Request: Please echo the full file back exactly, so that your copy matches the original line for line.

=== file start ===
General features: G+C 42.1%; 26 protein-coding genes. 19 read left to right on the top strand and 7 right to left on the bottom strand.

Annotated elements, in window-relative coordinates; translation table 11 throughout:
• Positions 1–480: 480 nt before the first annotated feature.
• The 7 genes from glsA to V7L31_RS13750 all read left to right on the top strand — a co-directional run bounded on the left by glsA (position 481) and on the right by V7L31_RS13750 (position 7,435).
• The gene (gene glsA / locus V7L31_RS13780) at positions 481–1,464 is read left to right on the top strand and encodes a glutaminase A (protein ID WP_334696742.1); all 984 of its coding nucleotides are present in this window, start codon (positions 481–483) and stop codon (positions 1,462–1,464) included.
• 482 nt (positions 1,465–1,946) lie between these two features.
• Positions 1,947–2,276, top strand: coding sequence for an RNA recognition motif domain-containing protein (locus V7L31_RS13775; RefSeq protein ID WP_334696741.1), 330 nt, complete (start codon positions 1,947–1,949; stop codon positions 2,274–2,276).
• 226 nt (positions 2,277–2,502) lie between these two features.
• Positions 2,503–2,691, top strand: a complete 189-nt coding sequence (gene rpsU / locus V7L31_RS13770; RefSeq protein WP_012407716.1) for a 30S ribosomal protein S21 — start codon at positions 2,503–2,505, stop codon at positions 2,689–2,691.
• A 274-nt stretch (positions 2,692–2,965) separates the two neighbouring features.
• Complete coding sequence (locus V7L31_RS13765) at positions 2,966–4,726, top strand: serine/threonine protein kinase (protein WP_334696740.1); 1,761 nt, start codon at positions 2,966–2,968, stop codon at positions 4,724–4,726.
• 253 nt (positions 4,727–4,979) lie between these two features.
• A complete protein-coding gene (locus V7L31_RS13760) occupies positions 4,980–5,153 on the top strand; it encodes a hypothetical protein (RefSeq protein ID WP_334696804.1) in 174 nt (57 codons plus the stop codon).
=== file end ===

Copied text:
General features: G+C 42.1%; 26 protein-coding genes. 19 read left to right on the top strand and 7 right to left on the bottom strand.

Annotated elements, in window-relative coordinates; translation table 11 throughout:
• Positions 1–480: 480 nt before the first annotated feature.
• The 7 genes from glsA to V7L31_RS13750 all read left to right on the top strand — a co-directional run bounded on the left by glsA (position 481) and on the right by V7L31_RS13750 (position 7,435).
• The gene (gene glsA / locus V7L31_RS13780) at positions 481–1,464 is read left to right on the top strand and encodes a glutaminase A (protein ID WP_334696742.1); all 984 of its coding nucleotides are present in this window, start codon (positions 481–483) and stop codon (positions 1,462–1,464) included.
• 482 nt (positions 1,465–1,946) lie between these two features.
• Positions 1,947–2,276, top strand: coding sequence for an RNA recognition motif domain-containing protein (locus V7L31_RS13775; RefSeq protein ID WP_334696741.1), 330 nt, complete (start codon positions 1,947–1,949; stop codon positions 2,274–2,276).
• 226 nt (positions 2,277–2,502) lie between these two features.
• Positions 2,503–2,691, top strand: a complete 189-nt coding sequence (gene rpsU / locus V7L31_RS13770; RefSeq protein WP_012407716.1) for a 30S ribosomal protein S21 — start codon at positions 2,503–2,505, stop codon at positions 2,689–2,691.
• A 274-nt stretch (positions 2,692–2,965) separates the two neighbouring features.
• Complete coding sequence (locus V7L31_RS13765) at positions 2,966–4,726, top strand: serine/threonine protein kinase (protein WP_334696740.1); 1,761 nt, start codon at positions 2,966–2,968, stop codon at positions 4,724–4,726.
• 253 nt (positions 4,727–4,979) lie between these two features.
• A complete protein-coding gene (locus V7L31_RS13760) occupies positions 4,980–5,153 on the top strand; it encodes a hypothetical protein (RefSeq protein ID WP_334696804.1) in 174 nt (57 codons plus the stop codon).